To level the playing field between larger firms and smallholders, governments should also provide easier access to available credit facilities. Clear routes to available, affordable credit would undoubtedly help encourage impoverished famers to invest further in the sector. Any additional support which can be provided to smallhold farmers would obviously be beneficial for the agriculture sector.
Investments, responsibility and sustainability
The FAO’s report notes that investment is sorely needed for the conservation of natural resources and the transition to sustainable production. Over the coming years the demand for agricultural products will continue to grow, applying yet more unsustainable pressure to the existing natural resource base, which in many developing nations is already becoming depleted.
However, in an interview with the Financial Times, Bryan Agbabian, manager of the Allianz Global Agricultural Trends Fund, claimed that “While an argument can be made that current methods of agricultural production are not sustainable, it is also true that the world cannot sustain its current population without them.” He added “The focus should be first and foremost on growing production today to help feed today’s hungry.”
Mr Agbabian also stated that “Much can be done to ensure fertilisers, genetically modified seeds and crop protection technologies are used in a more sustainable manner.” This is a widely held and popular perspective. For many analysts an over-reliance on fertilisers and other technology can ultimately leadto the damaging industrialisation of the sector, causing lasting environmental and social damage to some of the world’s poorest regions. Widespread fertiliser-dependent practices will degrade soil quality and push smaller farmers even further into poverty.
It is clear that investment is sorely needed in agriculture in developing nations, as many challenges lie ahead for the sector. Chief amongst those challenges is the ever increasing food demand from a burgeoning world population. If the sector is to meet this demand, widespread investment is desperately needed from all quarters. Investment in the sector should help to ensure that agriculture and food systems are less at risk, more equitable, more efficient and more environmentally friendly. However it is not only the quantity of investment which needs to improve, it is also the quality. In recent years governments and financial sponsors have begun to increase their levels of investment in the sector, and as the flow of private, international capital towards developing nations has increased, it has become clear that the risks associated with such investment must be managed appropriately.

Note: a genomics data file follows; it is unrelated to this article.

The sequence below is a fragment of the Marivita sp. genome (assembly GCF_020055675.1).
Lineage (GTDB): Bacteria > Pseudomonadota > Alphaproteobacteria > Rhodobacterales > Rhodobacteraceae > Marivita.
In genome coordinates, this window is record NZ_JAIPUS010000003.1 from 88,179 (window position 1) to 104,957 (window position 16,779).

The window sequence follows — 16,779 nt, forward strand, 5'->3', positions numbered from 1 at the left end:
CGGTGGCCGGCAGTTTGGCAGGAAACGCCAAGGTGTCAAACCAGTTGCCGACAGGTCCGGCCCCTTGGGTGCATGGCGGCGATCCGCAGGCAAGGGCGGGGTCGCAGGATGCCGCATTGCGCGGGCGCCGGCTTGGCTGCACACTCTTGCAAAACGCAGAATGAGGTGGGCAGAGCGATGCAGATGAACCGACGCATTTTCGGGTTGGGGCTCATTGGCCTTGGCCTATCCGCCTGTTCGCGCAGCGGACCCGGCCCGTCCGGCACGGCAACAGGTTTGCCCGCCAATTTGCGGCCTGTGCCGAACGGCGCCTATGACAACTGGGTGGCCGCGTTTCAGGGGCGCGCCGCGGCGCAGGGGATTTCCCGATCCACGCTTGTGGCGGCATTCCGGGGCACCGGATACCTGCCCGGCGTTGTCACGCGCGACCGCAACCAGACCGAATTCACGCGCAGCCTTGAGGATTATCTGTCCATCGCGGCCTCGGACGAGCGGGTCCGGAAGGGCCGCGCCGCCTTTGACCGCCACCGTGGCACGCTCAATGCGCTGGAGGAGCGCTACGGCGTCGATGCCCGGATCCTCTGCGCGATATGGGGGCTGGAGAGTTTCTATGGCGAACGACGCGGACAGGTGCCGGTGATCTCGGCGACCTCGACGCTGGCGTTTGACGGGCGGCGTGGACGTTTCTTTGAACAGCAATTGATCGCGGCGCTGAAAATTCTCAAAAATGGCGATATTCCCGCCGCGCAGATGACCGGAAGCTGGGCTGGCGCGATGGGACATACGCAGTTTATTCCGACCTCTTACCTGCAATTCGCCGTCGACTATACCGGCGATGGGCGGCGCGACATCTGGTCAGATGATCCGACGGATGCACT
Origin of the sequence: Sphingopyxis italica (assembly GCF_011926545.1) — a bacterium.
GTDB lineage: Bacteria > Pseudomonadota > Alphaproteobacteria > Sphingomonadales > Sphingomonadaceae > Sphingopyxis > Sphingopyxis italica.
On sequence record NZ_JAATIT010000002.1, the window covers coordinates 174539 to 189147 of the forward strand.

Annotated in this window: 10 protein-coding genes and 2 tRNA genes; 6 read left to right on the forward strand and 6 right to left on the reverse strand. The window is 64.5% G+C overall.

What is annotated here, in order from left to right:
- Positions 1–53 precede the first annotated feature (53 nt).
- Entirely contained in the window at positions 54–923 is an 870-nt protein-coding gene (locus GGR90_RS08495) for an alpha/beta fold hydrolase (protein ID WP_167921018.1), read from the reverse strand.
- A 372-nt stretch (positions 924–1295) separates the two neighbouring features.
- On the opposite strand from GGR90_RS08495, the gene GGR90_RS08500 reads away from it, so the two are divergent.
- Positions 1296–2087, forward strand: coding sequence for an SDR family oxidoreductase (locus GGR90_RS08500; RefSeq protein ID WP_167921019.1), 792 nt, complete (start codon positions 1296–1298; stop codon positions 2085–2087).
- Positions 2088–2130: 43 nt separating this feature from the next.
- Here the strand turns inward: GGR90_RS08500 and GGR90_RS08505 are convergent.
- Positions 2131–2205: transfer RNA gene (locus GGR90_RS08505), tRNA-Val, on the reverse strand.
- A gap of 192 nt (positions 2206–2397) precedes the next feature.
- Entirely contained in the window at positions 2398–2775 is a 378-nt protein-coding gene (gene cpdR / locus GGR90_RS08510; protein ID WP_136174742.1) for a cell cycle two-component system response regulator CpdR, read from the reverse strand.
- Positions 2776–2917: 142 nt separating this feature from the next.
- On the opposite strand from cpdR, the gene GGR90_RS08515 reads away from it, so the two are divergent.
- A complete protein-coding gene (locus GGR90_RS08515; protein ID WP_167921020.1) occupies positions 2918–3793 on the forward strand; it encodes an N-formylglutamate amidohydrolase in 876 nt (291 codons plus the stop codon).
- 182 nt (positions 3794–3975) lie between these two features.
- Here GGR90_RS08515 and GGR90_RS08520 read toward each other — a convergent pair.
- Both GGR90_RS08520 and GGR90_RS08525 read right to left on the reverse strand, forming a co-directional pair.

While the level of investment is still relatively low at the moment, and its potential impact on agricultural production is comparatively marginal, the future impact of FDI must be considered. Large-scale investment might offer opportunities to increase production and export earnings, generate additional employment and encourage technology transfer, but the risks are still very high for existing smallholders. Although large scale investment in low income farming communities would have significant advantages, the negative social and environmental impact of such investment cannot be ignored. The report states that “Alternative and more inclusive business models for large-scale investors that offer opportunities for greater direct involvement of local farmers in agricultural value chains should be promoted”.
Boosts to productivity are also required, which means investment in better, more sophisticated farming techniques is needed. These techniques must be sustainable and environmentally friendly if agriculture is to eliminate hunger and malnutrition, and preserve the world’s dwindling natural resources, on which the sector depends. The FAO notes that “Demand for agricultural products over the coming decades will put increasing pressure on the natural resource base, which in many developing regions is already severely degraded. Investment is needed for conservation of natural resources and the transition to sustainable production”.
It is crucial that farming smallholders are provided with the assistance they require from governments and private investors in order to overcome the difficulties they face which prevent them from producing more food. Saving, investing and coping with the pitfalls and risks related to climate change, for example, are all issues which must be overcome if smallholders are to continue their investment in the agriculture sector. The report suggests that “Smallholders often face particularly severe constraints to investing in agriculture because they operate so close to the margins of survival that they are unable to save or to tolerate additional risk”. The FAO suggests stronger producer organisations, such as cooperatives, as viable alternatives for smallholders. Cooperatives would help farmers to manage risks and achieve “economies of scale in accessing markets. Social safety nets and transfer payments may help them accumulate and retain assets, either in agriculture or in other activities of their choice”.
Public and private investment in “productivity enhancing agricultural research, rural roads and education, have consistently higher payoffs for society than spending on fertiliser subsidies”, reports the FAO. Fertilisers are “often captured by rural elites and distributed in ways that undermine private input supplies”. By investing in education programs as well as sustainable, conservational projects and by removing the barriers which hinder further smallholder investment, private investors and governments can help to reinforce the global fight against hunger and poverty, and strengthen the global agriculture sector.